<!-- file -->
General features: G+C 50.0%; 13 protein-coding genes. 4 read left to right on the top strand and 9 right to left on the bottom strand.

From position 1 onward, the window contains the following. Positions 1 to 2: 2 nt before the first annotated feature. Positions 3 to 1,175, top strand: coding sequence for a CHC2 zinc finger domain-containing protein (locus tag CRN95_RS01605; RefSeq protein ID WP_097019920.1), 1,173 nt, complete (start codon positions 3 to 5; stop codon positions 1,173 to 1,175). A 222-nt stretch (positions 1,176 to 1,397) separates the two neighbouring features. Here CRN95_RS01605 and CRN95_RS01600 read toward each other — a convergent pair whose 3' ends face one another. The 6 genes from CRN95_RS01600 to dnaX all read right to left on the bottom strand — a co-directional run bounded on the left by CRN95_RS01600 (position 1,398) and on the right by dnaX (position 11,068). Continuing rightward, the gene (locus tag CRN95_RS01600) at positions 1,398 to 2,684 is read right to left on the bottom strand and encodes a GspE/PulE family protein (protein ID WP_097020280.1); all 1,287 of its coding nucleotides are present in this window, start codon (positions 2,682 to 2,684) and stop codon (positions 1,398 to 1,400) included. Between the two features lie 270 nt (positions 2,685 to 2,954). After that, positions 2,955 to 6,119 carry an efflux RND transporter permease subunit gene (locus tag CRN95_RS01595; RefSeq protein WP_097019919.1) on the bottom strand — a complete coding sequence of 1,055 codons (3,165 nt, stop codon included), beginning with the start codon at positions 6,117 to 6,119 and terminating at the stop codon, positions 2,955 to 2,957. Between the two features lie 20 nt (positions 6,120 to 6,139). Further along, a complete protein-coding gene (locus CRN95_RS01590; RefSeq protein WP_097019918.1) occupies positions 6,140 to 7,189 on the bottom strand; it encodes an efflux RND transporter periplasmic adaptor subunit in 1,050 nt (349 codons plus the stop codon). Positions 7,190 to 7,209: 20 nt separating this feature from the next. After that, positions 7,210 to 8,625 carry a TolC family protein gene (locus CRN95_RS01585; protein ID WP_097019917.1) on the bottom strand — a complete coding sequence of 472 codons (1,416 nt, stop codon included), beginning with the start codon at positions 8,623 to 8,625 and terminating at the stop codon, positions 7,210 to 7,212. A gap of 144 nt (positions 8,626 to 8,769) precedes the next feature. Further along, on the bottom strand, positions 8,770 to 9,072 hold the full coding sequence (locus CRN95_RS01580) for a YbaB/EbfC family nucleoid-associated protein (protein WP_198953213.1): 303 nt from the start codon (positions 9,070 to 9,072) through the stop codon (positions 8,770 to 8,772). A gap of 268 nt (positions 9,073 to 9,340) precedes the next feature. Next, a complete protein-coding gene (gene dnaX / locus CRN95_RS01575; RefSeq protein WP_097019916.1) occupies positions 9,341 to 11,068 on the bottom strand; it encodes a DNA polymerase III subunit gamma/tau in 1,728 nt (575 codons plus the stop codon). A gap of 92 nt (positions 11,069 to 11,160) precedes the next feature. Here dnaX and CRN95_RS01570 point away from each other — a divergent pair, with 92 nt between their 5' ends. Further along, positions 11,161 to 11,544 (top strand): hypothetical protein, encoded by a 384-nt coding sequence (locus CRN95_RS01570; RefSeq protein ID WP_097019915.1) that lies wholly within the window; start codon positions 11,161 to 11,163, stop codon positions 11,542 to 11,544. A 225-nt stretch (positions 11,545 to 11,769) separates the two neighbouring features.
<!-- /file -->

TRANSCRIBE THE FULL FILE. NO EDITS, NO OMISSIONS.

General features: G+C 50.0%; 13 protein-coding genes. 4 read left to right on the top strand and 9 right to left on the bottom strand.

From position 1 onward, the window contains the following. Positions 1 to 2: 2 nt before the first annotated feature. Positions 3 to 1,175, top strand: coding sequence for a CHC2 zinc finger domain-containing protein (locus tag CRN95_RS01605; RefSeq protein ID WP_097019920.1), 1,173 nt, complete (start codon positions 3 to 5; stop codon positions 1,173 to 1,175). A 222-nt stretch (positions 1,176 to 1,397) separates the two neighbouring features. Here CRN95_RS01605 and CRN95_RS01600 read toward each other — a convergent pair whose 3' ends face one another. The 6 genes from CRN95_RS01600 to dnaX all read right to left on the bottom strand — a co-directional run bounded on the left by CRN95_RS01600 (position 1,398) and on the right by dnaX (position 11,068). Continuing rightward, the gene (locus tag CRN95_RS01600) at positions 1,398 to 2,684 is read right to left on the bottom strand and encodes a GspE/PulE family protein (protein ID WP_097020280.1); all 1,287 of its coding nucleotides are present in this window, start codon (positions 2,682 to 2,684) and stop codon (positions 1,398 to 1,400) included. Between the two features lie 270 nt (positions 2,685 to 2,954). After that, positions 2,955 to 6,119 carry an efflux RND transporter permease subunit gene (locus tag CRN95_RS01595; RefSeq protein WP_097019919.1) on the bottom strand — a complete coding sequence of 1,055 codons (3,165 nt, stop codon included), beginning with the start codon at positions 6,117 to 6,119 and terminating at the stop codon, positions 2,955 to 2,957. Between the two features lie 20 nt (positions 6,120 to 6,139). Further along, a complete protein-coding gene (locus CRN95_RS01590; RefSeq protein WP_097019918.1) occupies positions 6,140 to 7,189 on the bottom strand; it encodes an efflux RND transporter periplasmic adaptor subunit in 1,050 nt (349 codons plus the stop codon). Positions 7,190 to 7,209: 20 nt separating this feature from the next. After that, positions 7,210 to 8,625 carry a TolC family protein gene (locus CRN95_RS01585; protein ID WP_097019917.1) on the bottom strand — a complete coding sequence of 472 codons (1,416 nt, stop codon included), beginning with the start codon at positions 8,623 to 8,625 and terminating at the stop codon, positions 7,210 to 7,212. A gap of 144 nt (positions 8,626 to 8,769) precedes the next feature. Further along, on the bottom strand, positions 8,770 to 9,072 hold the full coding sequence (locus CRN95_RS01580) for a YbaB/EbfC family nucleoid-associated protein (protein WP_198953213.1): 303 nt from the start codon (positions 9,070 to 9,072) through the stop codon (positions 8,770 to 8,772). A gap of 268 nt (positions 9,073 to 9,340) precedes the next feature. Next, a complete protein-coding gene (gene dnaX / locus CRN95_RS01575; RefSeq protein WP_097019916.1) occupies positions 9,341 to 11,068 on the bottom strand; it encodes a DNA polymerase III subunit gamma/tau in 1,728 nt (575 codons plus the stop codon). A gap of 92 nt (positions 11,069 to 11,160) precedes the next feature. Here dnaX and CRN95_RS01570 point away from each other — a divergent pair, with 92 nt between their 5' ends. Further along, positions 11,161 to 11,544 (top strand): hypothetical protein, encoded by a 384-nt coding sequence (locus CRN95_RS01570; RefSeq protein ID WP_097019915.1) that lies wholly within the window; start codon positions 11,161 to 11,163, stop codon positions 11,542 to 11,544. A 225-nt stretch (positions 11,545 to 11,769) separates the two neighbouring features.